The fiction he (Eliot) admitted to reading was of another sort: the comic stories of P.G. Wodehouse, and the detective novels of Raymond Chandler, Agatha Christie and others. Eliot was in reality no friend of the sacralization of high culture that readers came to associate with him
I believe that the image of Ellroy (even if it is very carefully crafted by the author) working at the Porno Villa and jumping between porn and T.S. Eliot for creative inspiration as he nurtured his dreams of becoming a great crime writer, should appeal to fans of books of all genres.
I have found a trailer for The Private Afternoons of Pamela Mann. Apart from the grating narration, it does seem like a very good, Woody Allen-like, film:
I mentioned in a previous post that I’ll be talking about George MacDonald Fraser’s Flashman Papers on Wednesday, August 6th, 1pm, at Waterstones Liverpool One as part of their ‘Lunchtime Classics’ series. Here’s the itinerary of speakers, and works they cover, in the series: All talks begin at 1pm.
Weds 4th June: Slaughterhouse-Five by Kurt Vonnegut. Presented by Glyn Morgan (University of Liverpool).
Weds 11th June: Exegesis by Philip K. Dick. Presented by Nicole McDonald (University of Liverpool).
Thurs 19th June: House of Suns by Alastair Reynolds. Presented by Dr Will Slocombe (University of Liverpool). In Association with CRSF (Current Research in Speculative Fiction).
Tues 24th June: Butcher’s Crossing by John Williams. Presented by Lee Rooney (University of Liverpool).
Weds 2nd July: Castle of Otranto by Horace Walpole. Presented by Bethan Roberts (University of Liverpool). 250th Anniversary Special.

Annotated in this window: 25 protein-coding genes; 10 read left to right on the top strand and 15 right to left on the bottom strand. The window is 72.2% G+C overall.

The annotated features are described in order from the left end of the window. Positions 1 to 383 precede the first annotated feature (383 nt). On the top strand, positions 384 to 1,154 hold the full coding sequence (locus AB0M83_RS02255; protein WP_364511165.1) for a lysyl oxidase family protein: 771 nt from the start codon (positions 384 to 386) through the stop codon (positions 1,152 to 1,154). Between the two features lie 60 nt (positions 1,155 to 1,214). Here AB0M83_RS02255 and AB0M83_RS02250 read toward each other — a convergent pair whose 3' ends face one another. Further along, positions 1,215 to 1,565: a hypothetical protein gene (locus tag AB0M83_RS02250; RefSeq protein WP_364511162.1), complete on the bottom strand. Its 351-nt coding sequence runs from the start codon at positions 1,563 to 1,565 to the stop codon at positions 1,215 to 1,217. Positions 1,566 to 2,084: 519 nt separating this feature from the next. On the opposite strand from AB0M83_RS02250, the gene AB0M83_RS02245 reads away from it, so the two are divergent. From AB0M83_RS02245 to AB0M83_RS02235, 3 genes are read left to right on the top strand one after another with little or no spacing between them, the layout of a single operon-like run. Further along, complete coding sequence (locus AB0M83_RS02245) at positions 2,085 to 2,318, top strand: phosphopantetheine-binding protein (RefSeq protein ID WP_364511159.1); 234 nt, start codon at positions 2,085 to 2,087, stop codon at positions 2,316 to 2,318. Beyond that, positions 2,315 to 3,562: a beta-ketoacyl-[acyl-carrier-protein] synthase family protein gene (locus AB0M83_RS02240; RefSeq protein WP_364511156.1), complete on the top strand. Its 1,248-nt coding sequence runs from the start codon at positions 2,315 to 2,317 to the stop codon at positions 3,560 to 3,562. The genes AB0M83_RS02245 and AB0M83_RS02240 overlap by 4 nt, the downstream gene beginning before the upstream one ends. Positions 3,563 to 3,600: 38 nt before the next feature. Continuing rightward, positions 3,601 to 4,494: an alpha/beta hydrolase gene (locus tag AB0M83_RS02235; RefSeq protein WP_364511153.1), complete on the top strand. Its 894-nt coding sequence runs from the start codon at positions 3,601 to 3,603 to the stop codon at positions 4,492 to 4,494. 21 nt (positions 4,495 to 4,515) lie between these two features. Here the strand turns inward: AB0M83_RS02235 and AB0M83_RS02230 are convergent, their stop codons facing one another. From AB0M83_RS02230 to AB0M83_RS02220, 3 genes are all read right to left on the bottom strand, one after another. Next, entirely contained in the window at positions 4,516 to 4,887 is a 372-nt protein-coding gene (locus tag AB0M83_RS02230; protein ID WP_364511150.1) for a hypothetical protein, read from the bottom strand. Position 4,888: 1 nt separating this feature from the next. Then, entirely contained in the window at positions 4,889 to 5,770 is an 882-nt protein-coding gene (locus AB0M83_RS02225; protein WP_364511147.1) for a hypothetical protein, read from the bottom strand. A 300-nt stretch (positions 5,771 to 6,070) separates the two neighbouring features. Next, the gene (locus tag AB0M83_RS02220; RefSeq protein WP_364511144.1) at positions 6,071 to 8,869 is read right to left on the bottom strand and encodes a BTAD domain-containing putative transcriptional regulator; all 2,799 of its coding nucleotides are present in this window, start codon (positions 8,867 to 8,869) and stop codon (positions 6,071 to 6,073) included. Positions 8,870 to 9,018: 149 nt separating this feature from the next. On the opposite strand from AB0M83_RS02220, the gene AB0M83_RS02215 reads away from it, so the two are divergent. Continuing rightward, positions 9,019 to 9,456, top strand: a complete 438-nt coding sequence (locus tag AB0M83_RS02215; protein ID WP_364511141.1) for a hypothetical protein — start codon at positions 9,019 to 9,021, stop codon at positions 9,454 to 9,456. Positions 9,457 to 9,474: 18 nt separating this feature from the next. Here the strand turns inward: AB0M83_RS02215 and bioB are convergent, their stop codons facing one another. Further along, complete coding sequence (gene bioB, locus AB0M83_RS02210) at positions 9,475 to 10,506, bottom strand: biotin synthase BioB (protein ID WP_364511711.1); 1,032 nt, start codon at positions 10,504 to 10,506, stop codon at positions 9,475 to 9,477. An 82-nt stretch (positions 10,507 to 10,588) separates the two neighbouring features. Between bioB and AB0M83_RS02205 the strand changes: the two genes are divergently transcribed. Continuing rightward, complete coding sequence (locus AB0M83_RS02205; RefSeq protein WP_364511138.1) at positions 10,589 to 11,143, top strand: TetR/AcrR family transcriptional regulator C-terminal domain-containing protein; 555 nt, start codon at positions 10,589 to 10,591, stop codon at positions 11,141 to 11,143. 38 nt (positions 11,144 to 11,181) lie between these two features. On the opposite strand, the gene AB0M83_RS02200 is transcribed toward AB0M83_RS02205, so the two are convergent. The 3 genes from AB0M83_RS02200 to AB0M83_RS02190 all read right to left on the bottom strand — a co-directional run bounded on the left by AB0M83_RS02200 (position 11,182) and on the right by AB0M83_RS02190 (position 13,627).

Mon 7th July: Waverley by Walter Scott. Presented by Dr Diana Powell (University of Liverpool). 200th Anniversary Special.
Weds 16th July: The Napoleon of Notting-Hill by G.K. Chesterton. Presented by Leimar Garcia-Siino (University of Liverpool).
Tues 22nd July: Fountains of Neptune by Rikki Ducornet. Presented by Maria Shmygol (University of Liverpool).
If you’re a regular reader of this blog, the chances are you read the work of James Ellroy, and if you’re an Ellroy fan, I have a question – have you heard the name Randy Rice? I began my PhD on Ellroy by studying the hundreds of interviews Ellroy has given over the course of his career. One name popped up regularly in Ellroy’s recollections: Randy Rice. Rice was Ellroy’s closest friend during his years of drug and alcohol abuse. They shared many of the same vices, but when Rice got sober this gave Ellroy the confidence to follow his lead. Despite this, I didn’t think Rice warranted much attention in a study of Ellroy. He appeared at first to be merely a footnote in Ellroy’s life. It was only when I was editing Conversations with James Ellroy (2012) that I began to think otherwise. Rice seems to be a ubiquitous presence in Ellroy’s life in the 1970s, and an allusive presence in his early novels, and in this blogpost I’m going to examine the level of his influence on Ellroy.